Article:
In entries from "bitterness" ("Fernet Branca is... a weird and wonderful way of mitigating a robust meal") to "offal" ("the ritual sequences of feast and fast connected with pig killing is... a glorious argument against the tyranny of the 'balanced diet'"), Gillian Riley shows that a hefty, authoritative work on the world's greatest domestic cuisine can also be personal, entertaining and readable.
In the long consideration of parmesan, she suggests that "the attentive grating over pasta or soup [is] as magical as shavings of truffles." Addressing pizza, she says it is "so easy and cheap to make at home that sending out for a cheap imitation of the real thing is something to think twice about".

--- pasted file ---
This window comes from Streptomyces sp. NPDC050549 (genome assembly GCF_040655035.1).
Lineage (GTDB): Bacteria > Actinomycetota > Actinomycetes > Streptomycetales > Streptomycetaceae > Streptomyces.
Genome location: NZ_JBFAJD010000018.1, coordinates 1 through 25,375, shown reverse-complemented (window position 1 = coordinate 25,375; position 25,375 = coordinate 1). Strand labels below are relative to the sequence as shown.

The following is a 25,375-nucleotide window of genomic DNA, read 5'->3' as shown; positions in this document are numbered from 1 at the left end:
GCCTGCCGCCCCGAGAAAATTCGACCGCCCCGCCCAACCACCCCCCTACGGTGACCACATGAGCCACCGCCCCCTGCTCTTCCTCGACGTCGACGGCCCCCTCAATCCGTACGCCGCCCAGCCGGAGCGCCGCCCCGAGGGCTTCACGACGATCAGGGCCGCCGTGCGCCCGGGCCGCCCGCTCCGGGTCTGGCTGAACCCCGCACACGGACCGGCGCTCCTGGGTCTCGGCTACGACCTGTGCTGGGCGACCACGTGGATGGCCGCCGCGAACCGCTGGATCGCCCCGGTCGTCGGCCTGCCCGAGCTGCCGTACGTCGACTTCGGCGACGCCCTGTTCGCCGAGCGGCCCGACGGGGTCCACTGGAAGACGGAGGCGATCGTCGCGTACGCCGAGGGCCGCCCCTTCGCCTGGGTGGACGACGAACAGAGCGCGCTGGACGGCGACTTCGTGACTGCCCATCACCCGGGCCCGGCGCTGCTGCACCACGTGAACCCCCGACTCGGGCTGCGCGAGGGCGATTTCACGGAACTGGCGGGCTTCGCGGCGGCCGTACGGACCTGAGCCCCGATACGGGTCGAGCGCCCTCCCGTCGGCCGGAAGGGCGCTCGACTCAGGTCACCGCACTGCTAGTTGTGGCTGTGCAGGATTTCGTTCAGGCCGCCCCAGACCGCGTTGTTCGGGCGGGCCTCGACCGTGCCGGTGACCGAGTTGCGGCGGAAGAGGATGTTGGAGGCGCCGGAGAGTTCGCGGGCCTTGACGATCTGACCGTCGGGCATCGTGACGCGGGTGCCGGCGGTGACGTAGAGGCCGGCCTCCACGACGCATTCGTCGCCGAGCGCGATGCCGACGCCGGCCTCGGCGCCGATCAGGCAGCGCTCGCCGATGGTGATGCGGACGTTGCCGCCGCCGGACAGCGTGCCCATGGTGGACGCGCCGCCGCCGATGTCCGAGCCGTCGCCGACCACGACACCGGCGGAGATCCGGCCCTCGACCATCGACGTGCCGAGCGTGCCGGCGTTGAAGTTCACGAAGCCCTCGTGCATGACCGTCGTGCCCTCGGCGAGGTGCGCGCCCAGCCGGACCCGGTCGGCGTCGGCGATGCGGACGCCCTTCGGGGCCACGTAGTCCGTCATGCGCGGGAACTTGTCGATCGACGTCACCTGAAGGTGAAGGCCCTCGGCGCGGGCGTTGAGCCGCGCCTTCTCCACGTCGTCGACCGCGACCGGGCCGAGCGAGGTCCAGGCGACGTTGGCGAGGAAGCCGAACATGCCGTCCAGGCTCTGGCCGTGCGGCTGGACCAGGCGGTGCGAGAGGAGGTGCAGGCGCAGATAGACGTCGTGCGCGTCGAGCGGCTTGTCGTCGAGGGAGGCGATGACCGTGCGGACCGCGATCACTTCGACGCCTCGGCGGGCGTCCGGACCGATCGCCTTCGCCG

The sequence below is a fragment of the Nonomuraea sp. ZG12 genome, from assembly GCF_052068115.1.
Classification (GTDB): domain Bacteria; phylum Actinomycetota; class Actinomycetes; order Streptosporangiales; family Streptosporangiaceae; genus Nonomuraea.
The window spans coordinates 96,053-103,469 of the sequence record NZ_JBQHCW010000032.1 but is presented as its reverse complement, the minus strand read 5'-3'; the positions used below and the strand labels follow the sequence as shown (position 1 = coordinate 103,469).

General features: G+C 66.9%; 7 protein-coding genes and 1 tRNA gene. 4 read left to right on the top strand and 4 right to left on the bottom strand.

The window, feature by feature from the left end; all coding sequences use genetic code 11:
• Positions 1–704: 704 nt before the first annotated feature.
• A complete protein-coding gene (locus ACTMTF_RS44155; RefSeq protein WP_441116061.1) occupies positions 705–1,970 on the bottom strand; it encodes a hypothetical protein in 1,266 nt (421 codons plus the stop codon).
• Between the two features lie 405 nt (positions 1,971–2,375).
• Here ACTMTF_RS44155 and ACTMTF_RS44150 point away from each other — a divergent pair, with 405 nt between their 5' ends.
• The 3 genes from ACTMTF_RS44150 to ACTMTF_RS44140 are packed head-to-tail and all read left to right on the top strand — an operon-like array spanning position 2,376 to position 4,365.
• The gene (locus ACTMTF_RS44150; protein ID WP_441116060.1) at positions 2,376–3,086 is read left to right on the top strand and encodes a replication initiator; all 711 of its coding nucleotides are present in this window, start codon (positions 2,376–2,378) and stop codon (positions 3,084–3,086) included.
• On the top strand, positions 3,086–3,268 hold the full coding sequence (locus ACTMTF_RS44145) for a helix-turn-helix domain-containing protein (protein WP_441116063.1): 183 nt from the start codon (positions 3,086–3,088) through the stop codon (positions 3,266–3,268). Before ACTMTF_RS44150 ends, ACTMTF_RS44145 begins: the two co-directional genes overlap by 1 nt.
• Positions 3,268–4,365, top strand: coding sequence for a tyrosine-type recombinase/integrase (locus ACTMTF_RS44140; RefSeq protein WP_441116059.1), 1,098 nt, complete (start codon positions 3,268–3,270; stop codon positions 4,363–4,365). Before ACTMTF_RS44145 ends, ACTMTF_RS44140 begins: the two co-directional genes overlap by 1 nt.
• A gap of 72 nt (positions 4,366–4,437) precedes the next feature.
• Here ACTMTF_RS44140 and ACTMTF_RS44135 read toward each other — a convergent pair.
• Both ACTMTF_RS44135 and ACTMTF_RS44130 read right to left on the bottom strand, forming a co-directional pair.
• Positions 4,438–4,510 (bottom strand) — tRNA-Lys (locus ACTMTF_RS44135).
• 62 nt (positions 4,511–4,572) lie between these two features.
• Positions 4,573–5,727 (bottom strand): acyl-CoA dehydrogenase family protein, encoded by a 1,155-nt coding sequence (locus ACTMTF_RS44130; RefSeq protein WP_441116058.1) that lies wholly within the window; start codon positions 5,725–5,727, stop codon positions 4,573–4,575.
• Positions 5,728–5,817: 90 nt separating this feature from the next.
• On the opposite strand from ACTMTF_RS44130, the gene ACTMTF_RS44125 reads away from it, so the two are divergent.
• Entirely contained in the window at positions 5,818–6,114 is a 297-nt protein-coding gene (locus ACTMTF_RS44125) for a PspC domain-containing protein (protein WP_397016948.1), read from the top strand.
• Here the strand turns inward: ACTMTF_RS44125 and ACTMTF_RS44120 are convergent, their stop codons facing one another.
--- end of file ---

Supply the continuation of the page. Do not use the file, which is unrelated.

The blandness of supermarket ricotta is explained: "It needs to be eaten fresh, ideally where it is made." Riley is an art historian and her entries on artists including Mantegna, Michelangelo and Caravaggio (the incident when he threw a plate of artichokes at a waiter "strikes a chord with all of us who have endured the behaviour of a less than civil wait person") caused bemusement among some food writers.
But, to adapt CLR James on cricket, "What do they know of food who only food know?" From a Yorkshirewoman not afraid to speak her mind – she is spot-on in her view that Italian tripe is "a revelation after the horrible chewy boiled tripe eaten... in the north of England" – Riley's book is a bravura performance.